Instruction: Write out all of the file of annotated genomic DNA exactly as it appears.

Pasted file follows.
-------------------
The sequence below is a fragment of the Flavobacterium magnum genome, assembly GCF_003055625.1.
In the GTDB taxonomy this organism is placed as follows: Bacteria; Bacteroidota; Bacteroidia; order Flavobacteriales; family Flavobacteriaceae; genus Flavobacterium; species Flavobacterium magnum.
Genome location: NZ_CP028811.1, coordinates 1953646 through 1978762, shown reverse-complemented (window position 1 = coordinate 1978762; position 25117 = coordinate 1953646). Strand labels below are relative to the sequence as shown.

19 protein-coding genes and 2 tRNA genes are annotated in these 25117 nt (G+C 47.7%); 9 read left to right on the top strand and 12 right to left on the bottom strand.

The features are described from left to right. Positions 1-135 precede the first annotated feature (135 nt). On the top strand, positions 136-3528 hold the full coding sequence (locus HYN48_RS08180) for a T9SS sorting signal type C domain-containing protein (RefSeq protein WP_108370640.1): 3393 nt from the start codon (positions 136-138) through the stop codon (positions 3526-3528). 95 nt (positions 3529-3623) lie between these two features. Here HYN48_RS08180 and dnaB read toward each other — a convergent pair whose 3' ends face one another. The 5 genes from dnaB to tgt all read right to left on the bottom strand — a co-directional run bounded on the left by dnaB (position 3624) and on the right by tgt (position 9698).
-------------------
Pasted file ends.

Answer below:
The sequence below is a fragment of the Flavobacterium magnum genome, assembly GCF_003055625.1.
In the GTDB taxonomy this organism is placed as follows: Bacteria; Bacteroidota; Bacteroidia; order Flavobacteriales; family Flavobacteriaceae; genus Flavobacterium; species Flavobacterium magnum.
Genome location: NZ_CP028811.1, coordinates 1953646 through 1978762, shown reverse-complemented (window position 1 = coordinate 1978762; position 25117 = coordinate 1953646). Strand labels below are relative to the sequence as shown.

19 protein-coding genes and 2 tRNA genes are annotated in these 25117 nt (G+C 47.7%); 9 read left to right on the top strand and 12 right to left on the bottom strand.

The features are described from left to right. Positions 1-135 precede the first annotated feature (135 nt). On the top strand, positions 136-3528 hold the full coding sequence (locus HYN48_RS08180) for a T9SS sorting signal type C domain-containing protein (RefSeq protein WP_108370640.1): 3393 nt from the start codon (positions 136-138) through the stop codon (positions 3526-3528). 95 nt (positions 3529-3623) lie between these two features. Here HYN48_RS08180 and dnaB read toward each other — a convergent pair whose 3' ends face one another. The 5 genes from dnaB to tgt all read right to left on the bottom strand — a co-directional run bounded on the left by dnaB (position 3624) and on the right by tgt (position 9698).